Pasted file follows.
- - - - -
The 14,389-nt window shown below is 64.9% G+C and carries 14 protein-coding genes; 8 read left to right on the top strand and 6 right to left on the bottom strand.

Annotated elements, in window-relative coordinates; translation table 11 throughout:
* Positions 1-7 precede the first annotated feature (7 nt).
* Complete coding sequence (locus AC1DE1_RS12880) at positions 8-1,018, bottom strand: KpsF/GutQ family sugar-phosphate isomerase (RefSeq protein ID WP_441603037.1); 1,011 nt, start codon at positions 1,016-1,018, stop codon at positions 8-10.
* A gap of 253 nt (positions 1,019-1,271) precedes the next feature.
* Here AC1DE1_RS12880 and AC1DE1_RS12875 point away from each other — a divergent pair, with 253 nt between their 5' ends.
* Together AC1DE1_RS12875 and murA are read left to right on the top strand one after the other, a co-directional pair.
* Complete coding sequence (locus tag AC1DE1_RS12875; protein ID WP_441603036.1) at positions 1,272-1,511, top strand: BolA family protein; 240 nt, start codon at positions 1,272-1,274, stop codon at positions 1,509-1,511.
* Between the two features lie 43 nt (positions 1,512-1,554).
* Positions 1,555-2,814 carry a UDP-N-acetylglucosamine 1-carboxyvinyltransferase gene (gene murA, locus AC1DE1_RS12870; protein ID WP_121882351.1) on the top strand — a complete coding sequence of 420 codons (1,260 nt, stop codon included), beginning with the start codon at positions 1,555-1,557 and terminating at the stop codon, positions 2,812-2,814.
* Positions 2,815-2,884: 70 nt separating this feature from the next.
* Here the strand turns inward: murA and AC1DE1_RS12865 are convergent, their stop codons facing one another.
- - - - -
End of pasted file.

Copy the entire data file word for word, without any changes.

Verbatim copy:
The 14,389-nt window shown below is 64.9% G+C and carries 14 protein-coding genes; 8 read left to right on the top strand and 6 right to left on the bottom strand.

Annotated elements, in window-relative coordinates; translation table 11 throughout:
* Positions 1-7 precede the first annotated feature (7 nt).
* Complete coding sequence (locus AC1DE1_RS12880) at positions 8-1,018, bottom strand: KpsF/GutQ family sugar-phosphate isomerase (RefSeq protein ID WP_441603037.1); 1,011 nt, start codon at positions 1,016-1,018, stop codon at positions 8-10.
* A gap of 253 nt (positions 1,019-1,271) precedes the next feature.
* Here AC1DE1_RS12880 and AC1DE1_RS12875 point away from each other — a divergent pair, with 253 nt between their 5' ends.
* Together AC1DE1_RS12875 and murA are read left to right on the top strand one after the other, a co-directional pair.
* Complete coding sequence (locus tag AC1DE1_RS12875; protein ID WP_441603036.1) at positions 1,272-1,511, top strand: BolA family protein; 240 nt, start codon at positions 1,272-1,274, stop codon at positions 1,509-1,511.
* Between the two features lie 43 nt (positions 1,512-1,554).
* Positions 1,555-2,814 carry a UDP-N-acetylglucosamine 1-carboxyvinyltransferase gene (gene murA, locus AC1DE1_RS12870; protein ID WP_121882351.1) on the top strand — a complete coding sequence of 420 codons (1,260 nt, stop codon included), beginning with the start codon at positions 1,555-1,557 and terminating at the stop codon, positions 2,812-2,814.
* Positions 2,815-2,884: 70 nt separating this feature from the next.
* Here the strand turns inward: murA and AC1DE1_RS12865 are convergent, their stop codons facing one another.